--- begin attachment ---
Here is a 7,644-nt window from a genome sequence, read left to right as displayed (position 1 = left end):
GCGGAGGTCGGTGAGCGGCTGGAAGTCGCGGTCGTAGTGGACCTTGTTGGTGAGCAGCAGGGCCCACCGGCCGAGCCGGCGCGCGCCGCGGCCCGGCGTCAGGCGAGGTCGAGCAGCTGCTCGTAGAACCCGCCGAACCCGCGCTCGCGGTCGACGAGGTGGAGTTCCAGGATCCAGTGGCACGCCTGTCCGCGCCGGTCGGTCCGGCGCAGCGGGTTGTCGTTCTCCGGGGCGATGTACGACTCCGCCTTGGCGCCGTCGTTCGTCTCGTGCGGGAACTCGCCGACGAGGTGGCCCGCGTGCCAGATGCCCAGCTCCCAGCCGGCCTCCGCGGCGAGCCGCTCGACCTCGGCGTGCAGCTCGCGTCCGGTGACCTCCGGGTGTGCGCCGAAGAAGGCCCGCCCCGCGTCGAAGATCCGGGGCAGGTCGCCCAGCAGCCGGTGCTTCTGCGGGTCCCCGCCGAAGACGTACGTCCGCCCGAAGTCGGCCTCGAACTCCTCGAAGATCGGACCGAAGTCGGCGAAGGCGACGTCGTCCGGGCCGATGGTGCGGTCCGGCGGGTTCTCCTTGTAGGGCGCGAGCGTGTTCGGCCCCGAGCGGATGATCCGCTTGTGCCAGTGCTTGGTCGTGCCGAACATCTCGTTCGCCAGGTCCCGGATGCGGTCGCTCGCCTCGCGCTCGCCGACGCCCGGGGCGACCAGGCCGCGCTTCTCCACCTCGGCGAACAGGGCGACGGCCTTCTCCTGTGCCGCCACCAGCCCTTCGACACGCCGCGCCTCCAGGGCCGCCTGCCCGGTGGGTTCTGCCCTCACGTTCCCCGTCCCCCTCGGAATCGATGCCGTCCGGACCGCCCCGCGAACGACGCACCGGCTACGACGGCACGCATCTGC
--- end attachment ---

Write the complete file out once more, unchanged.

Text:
Here is a 7,644-nt window from a genome sequence, read left to right as displayed (position 1 = left end):
GCGGAGGTCGGTGAGCGGCTGGAAGTCGCGGTCGTAGTGGACCTTGTTGGTGAGCAGCAGGGCCCACCGGCCGAGCCGGCGCGCGCCGCGGCCCGGCGTCAGGCGAGGTCGAGCAGCTGCTCGTAGAACCCGCCGAACCCGCGCTCGCGGTCGACGAGGTGGAGTTCCAGGATCCAGTGGCACGCCTGTCCGCGCCGGTCGGTCCGGCGCAGCGGGTTGTCGTTCTCCGGGGCGATGTACGACTCCGCCTTGGCGCCGTCGTTCGTCTCGTGCGGGAACTCGCCGACGAGGTGGCCCGCGTGCCAGATGCCCAGCTCCCAGCCGGCCTCCGCGGCGAGCCGCTCGACCTCGGCGTGCAGCTCGCGTCCGGTGACCTCCGGGTGTGCGCCGAAGAAGGCCCGCCCCGCGTCGAAGATCCGGGGCAGGTCGCCCAGCAGCCGGTGCTTCTGCGGGTCCCCGCCGAAGACGTACGTCCGCCCGAAGTCGGCCTCGAACTCCTCGAAGATCGGACCGAAGTCGGCGAAGGCGACGTCGTCCGGGCCGATGGTGCGGTCCGGCGGGTTCTCCTTGTAGGGCGCGAGCGTGTTCGGCCCCGAGCGGATGATCCGCTTGTGCCAGTGCTTGGTCGTGCCGAACATCTCGTTCGCCAGGTCCCGGATGCGGTCGCTCGCCTCGCGCTCGCCGACGCCCGGGGCGACCAGGCCGCGCTTCTCCACCTCGGCGAACAGGGCGACGGCCTTCTCCTGTGCCGCCACCAGCCCTTCGACACGCCGCGCCTCCAGGGCCGCCTGCCCGGTGGGTTCTGCCCTCACGTTCCCCGTCCCCCTCGGAATCGATGCCGTCCGGACCGCCCCGCGAACGACGCACCGGCTACGACGGCACGCATCTGC